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Leftover Corned Beef and Cabbage Recipes

03/18/07 | by JAdP | Categories: Food and Drink

Or tomorrow's leftovers today - which is somewhat of an in joke. A company where we worked, changed its name to Nextira One. My partner, who is Philippina, thought this was very funny as tira is Tagalog for leftovers, so we figured that next tira one would be tomorrow's leftovers today. Not a great slogan for a VAR. &#59;)

Anyway, back to the solution for what do to with all that leftover St. Paddy's day corned beef, cabbage and potatoes. These are very simple recipes.

Make a Hash of It

Corned beef hash is easy to make. Cut about a pounds worth of corned beef from the left over chunk. I use a mezzaluna, but you can use a chef's knife, or even a food processor. Mince the meat very fine. For the potatoes, you could use the leftovers from yesterday, but I prefer to keep those for the bubble & squeak below. I also like to fry my hash very crisp. Both these criteria lead me to grate potatoes as for latke. Using the wide holes on a box grater, grate long strips of potato into a bowl. For one pound of corned, beef, I use two potatoes. Squeeze as much water as you can from the potato strands. You'll be amazed how much comes out. Mix the dry strands of potato with the minced beef. Mince two slices of sweet yellow onion [or not, or more if you like], and, over low heat, in a tablespoon of oil, butter or bacon grease, sauté until the onion is just transparent. Add the meat and potato mixture to the pan, stirring in the onion. Pat the mixture down evenly. Raise the heat to medium or medium-high. Crisp the hash on one side, flip, and crisp on the other. I like to serve it with poached eggs and the Irish Soda Bread from yesterday.

Bubble & Squeak

Also very simple, and like the hash, using some sweet yellow onion, is optional. Cube the leftover cabbage and potatoes from yesterday. Heat a heavy pan over a medium-high flame. Sauté some diced onion, if you like. Mix the cabbage, potato and onion in a bowl, and smash it down and flatten into a large pancake. Crisp on each side. This can be served with the corned beef hash, or on its own, as a side dish, or with eggs. I like it with sausages or bangers.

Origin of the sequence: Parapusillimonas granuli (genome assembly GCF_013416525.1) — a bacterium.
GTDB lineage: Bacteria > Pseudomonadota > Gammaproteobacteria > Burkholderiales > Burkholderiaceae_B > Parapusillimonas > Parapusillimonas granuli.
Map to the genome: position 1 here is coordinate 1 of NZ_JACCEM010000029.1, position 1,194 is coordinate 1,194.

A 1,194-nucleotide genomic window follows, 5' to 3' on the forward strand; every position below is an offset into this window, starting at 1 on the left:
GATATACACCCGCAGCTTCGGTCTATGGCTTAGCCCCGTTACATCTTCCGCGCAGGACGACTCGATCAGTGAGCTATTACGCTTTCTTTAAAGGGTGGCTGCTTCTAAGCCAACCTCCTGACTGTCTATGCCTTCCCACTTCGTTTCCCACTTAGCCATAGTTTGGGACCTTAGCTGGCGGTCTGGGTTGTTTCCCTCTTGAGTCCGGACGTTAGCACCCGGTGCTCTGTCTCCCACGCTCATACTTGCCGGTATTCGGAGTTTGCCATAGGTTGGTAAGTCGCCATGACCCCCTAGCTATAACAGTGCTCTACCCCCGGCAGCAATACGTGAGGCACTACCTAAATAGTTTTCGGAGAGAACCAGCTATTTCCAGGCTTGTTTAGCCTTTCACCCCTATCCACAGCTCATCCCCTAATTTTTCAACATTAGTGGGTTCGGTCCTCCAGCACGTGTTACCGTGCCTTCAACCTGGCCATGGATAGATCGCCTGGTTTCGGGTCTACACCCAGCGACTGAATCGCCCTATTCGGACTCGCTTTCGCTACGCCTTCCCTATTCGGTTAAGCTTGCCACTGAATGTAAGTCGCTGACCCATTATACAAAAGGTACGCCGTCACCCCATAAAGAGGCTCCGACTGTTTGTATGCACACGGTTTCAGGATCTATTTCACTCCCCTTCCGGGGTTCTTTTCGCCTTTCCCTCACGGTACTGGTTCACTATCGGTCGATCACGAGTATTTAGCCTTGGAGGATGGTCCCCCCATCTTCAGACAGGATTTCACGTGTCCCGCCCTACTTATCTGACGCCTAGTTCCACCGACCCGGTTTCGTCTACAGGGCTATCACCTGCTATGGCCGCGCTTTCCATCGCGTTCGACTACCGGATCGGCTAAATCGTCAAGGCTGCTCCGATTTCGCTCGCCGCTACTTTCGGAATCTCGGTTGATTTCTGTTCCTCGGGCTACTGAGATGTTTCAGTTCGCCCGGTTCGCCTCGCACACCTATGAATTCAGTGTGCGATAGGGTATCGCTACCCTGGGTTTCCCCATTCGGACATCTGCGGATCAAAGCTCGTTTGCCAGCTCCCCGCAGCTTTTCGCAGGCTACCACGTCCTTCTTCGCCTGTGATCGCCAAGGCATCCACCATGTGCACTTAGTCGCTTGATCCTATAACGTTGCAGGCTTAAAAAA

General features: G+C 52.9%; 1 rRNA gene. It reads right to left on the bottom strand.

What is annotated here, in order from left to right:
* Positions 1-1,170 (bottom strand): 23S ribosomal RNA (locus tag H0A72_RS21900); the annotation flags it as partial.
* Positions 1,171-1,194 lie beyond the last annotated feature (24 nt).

The Reuben is a wonderful sandwich. The best that I ever had was at the Hawk & Dove in D.C. Oh, it just struck me. When we're presenting at Campus Technology 2007 this summer, I may be able to get back there. [Hey, Cos, is the H & D still there? You, Bunkey and I went there with Father Paul a couple of decades ago.] Now, I'm excited. :p

Lean corned beef, and a great pumpernickel or rye bread make the Reuben. You don't know what a Reuben is? Let me explain. A Reuben is a grilled deli sandwich, made on rye, sometimes pumpernickel bread, with Russian dressing on the inside of both slices and butter on the outside, piled high with corned beef, sometimes pastrami, sauerkraut and swiss cheese, and grilled until the cheese melts, the bread is crunchy, and the meat and kraut are hot. I've seen some places that don't have a grill offer a steamed Reuben. Don't order it. Don't order anything from such places - just leave.

Here's my version.

  1. I buy my bread, and most pumpernickels that I've tried out here seem to have a burnt taste, so I use Grace Baking's N.Y. Deli Rye
  2. Russian Dressing:
    1. 1 cup freshly made Mayonnaise
    2. 1/4 cup vinaigrette made by whisking the XV olive oil into the red wine vinegar slowly to blend
    3. 1/4 cup chili sauce
    4. 2 tablespoons minced sweet yellow bell pepper
    5. 2 tablespoons minced roasted red pepper or pimento
    6. 1 tablespoon minced yellow onion